San Diego Comic Convention was the plaintiff taking on Dan Farr and Bryan Brandenburg, who ran the Salt Lake Comic Con. At a trial held last winter, San Diego prevailed on its contention that it held valid rights and that Salt Lake was infringing its trademarks. The jury didn't find willfulness, however, and only punished Salt Lake to the tune of $20,000 in corrective advertising.

Salt Lake asked U.S. District Court Judge Anthony Battaglia to put aside the ruling and order a new trial.

Instead, in a series of orders issued late Thursday, Battaglia has not only upheld the jury's verdict and issued an injunction, but ordered the defendants to pay almost $4 million in attorneys' fees and costs. The decision comes just a week before the Salt Lake convention was about to get underway. Thanks to this court case, it's already been rebranded the FanX Salt Lake Comic Convention.

Battaglia, in his order on an injunction, has enjoined Salt Lake from "Comic Con" and "Comic-Con" and any phonetic equivalents (i.e. ComiKon). Additionally, Farr and Brandenburg can't operate any social media site that incorporates the trademark, nor can they even advertise how the festival they run was "formerly known as Salt Lake Comic Con."

On the other hand, the judge rules it would go too far to prevent the phrase "comic convention" and won't require defendants to destroy all of their already-made merchandise and marketing materials bearing the banned phrases.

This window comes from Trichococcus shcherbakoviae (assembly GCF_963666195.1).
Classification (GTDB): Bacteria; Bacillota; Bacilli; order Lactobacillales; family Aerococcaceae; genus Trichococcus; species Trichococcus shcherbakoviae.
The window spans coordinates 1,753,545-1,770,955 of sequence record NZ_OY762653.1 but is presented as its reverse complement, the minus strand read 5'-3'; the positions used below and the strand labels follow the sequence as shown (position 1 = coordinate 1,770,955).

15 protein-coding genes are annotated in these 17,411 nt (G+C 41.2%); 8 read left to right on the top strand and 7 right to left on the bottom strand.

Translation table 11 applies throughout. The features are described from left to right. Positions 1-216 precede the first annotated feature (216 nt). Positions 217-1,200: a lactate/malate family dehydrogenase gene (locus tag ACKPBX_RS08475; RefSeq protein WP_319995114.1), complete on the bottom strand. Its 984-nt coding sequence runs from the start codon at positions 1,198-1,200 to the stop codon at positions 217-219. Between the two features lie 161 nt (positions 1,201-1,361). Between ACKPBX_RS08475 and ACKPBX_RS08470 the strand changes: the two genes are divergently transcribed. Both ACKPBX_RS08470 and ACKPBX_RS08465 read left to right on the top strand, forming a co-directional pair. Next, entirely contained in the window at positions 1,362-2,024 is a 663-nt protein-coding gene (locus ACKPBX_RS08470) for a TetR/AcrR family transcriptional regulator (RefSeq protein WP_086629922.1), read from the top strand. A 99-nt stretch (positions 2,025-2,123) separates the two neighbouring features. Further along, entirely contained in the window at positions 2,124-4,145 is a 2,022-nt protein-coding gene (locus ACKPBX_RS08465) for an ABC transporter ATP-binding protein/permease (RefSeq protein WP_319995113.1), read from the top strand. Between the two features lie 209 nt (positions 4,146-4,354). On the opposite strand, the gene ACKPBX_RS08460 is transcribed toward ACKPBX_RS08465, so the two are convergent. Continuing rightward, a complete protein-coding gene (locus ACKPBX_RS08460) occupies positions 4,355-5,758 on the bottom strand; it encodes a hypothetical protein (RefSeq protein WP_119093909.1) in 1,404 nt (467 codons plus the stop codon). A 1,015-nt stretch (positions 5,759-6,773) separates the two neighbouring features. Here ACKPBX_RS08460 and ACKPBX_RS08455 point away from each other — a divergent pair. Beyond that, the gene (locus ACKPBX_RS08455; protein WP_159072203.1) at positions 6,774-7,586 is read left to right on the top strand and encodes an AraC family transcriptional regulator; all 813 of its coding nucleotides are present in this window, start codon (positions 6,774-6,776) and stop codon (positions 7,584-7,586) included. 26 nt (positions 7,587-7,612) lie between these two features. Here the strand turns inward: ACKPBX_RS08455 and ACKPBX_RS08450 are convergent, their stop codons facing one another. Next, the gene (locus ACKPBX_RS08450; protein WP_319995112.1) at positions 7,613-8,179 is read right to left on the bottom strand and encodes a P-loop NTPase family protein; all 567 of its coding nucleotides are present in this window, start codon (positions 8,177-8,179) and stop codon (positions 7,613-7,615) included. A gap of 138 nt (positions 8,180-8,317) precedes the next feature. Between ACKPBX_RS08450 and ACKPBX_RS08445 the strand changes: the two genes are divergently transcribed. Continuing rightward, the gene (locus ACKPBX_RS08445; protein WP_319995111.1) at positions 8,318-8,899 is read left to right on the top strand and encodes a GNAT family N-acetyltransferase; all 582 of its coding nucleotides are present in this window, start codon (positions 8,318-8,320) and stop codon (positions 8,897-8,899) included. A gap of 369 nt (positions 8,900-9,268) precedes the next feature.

It's important to note that San Diego has sued or asserted claims against others who operated "Comic-Cons" around the nation — and most of those cases were put on hold for this one. San Diego vs. Salt Lake was a test case.

San Diego, the plaintiff, pushed for a new trial too because it was unhappy with the jury's finding of non-willfulness and wanted Salt Lake to disgorge profits. The judge doesn't think that's in order by pointing to evidence that included Brandenburg thinking it was ok to use "Comic Con" as others were doing it.

Nevertheless, San Diego has scored a huge coup in the order granting much of its attorneys' fee costs.

Battaglia concludes this is an "exceptional" case compared to run-of-the-mill trademark cases, and slams the defendants for making "repeated, re-argued, and recycled arguments" from having license to pushing a contention that "Comic Con" had become generic to framing the case both inside and outside the courtroom as San Diego's fraud on the U.S. Patent and Trademark Office.